943 Tasting Notes

90

Well, I’m finally back to post some reviews for the first time in three weeks. I still cannot force myself to get back into the swing of posting regular reviews for whatever reason. I keep trying though, so here I am once again. I’m hoping that if I just knock one or two out every other day or so, posting regularly will once again become a habit. I guess we’ll just have to wait and see about that. Here goes!

This was one of my last sipdowns of 2020, a year that I cannot wait to put even further behind me. And while the year as a whole, and especially the last two months of the year, were a total slog for me, the teas I drank during those two months were largely lovely. This one was definitely a winner. I finished it on Christmas day, and I doubt I could have asked for a better wrap to the day than flopping on my couch and sucking down some good black tea.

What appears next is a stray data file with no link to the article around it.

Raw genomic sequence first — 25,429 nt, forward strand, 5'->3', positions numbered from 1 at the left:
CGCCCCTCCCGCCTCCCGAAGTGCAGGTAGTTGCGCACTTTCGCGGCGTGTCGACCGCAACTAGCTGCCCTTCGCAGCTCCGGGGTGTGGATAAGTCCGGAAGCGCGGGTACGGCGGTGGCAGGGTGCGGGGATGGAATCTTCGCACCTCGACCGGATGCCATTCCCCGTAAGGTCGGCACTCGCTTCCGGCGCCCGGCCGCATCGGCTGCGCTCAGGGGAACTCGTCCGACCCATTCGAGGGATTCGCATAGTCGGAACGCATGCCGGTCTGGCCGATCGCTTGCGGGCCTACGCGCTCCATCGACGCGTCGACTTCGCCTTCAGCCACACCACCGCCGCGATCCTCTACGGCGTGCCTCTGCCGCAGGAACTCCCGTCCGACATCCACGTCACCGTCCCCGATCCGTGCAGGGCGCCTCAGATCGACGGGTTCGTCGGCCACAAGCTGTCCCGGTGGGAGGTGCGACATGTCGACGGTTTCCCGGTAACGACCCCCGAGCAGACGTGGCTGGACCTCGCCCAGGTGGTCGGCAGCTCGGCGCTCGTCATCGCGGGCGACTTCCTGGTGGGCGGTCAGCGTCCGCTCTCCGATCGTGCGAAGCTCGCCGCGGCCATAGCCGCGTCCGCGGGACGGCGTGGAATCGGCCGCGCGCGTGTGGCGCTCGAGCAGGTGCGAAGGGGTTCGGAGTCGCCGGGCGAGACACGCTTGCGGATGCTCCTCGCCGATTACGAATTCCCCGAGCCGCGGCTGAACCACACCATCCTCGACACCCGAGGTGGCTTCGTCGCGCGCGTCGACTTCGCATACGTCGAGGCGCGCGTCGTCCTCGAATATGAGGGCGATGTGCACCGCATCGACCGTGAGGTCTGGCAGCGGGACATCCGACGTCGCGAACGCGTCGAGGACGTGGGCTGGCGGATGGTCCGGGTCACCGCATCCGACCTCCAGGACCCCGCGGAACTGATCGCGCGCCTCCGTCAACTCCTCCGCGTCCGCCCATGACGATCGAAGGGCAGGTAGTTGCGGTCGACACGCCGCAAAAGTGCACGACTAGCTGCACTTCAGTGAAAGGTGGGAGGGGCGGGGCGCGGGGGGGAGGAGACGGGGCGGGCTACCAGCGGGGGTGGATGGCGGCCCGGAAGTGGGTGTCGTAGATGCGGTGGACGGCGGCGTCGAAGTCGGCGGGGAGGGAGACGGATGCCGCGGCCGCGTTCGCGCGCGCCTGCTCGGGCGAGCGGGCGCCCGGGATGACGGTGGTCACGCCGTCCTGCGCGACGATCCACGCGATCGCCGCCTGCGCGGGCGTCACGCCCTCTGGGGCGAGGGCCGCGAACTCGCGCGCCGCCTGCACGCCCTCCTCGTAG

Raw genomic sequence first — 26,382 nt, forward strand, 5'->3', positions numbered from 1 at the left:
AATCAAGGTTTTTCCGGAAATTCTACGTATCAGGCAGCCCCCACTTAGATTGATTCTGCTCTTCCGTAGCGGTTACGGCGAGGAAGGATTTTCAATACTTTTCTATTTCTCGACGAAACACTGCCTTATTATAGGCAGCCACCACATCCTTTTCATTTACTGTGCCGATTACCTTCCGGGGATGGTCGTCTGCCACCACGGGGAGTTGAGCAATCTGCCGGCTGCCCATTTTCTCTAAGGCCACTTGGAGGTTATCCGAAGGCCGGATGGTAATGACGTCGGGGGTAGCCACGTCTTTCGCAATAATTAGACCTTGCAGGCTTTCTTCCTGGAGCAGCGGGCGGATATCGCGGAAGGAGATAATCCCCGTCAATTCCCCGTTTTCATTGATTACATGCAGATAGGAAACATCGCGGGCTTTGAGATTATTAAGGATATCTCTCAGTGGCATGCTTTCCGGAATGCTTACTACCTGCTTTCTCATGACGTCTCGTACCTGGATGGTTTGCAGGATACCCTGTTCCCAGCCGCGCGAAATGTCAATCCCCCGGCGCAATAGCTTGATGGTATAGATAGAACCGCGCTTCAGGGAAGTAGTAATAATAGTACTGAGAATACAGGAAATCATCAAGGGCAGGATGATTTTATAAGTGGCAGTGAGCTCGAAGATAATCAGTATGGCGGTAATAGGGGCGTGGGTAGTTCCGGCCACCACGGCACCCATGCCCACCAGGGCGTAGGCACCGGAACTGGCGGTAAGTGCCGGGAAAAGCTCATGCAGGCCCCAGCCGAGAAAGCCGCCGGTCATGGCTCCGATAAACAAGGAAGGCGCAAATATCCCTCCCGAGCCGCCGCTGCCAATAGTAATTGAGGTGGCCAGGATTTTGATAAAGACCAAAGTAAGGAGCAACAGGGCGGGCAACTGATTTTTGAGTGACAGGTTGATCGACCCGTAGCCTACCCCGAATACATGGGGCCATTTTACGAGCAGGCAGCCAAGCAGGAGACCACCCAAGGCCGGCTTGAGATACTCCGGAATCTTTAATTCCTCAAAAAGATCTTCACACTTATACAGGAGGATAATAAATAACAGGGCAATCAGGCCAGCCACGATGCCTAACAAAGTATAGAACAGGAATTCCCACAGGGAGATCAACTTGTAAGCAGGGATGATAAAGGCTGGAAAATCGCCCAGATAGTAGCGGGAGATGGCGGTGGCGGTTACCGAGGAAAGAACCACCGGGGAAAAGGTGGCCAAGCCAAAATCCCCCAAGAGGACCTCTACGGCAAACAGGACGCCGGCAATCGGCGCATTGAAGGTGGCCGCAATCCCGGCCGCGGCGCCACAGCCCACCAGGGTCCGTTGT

For my review session, I prepared this tea gongfu style. After quickly rinsing 6 grams of loose tea leaves in 4 ounces of 194 F water, I started my session off with a 5 second infusion. This infusion was followed by 17 additional infusions. Steep times for these infusions were as follows: 7 seconds, 9 seconds, 12 seconds, 16 seconds, 20 seconds, 25 seconds, 30 seconds, 40 seconds, 50 seconds, 1 minute, 1 minute 15 seconds, 1 minute 30 seconds, 2 minutes, 3 minutes, 5 minutes, 7 minutes, and 10 minutes. I did not vary the water temperature over the course of the session. It remained set at 194 F.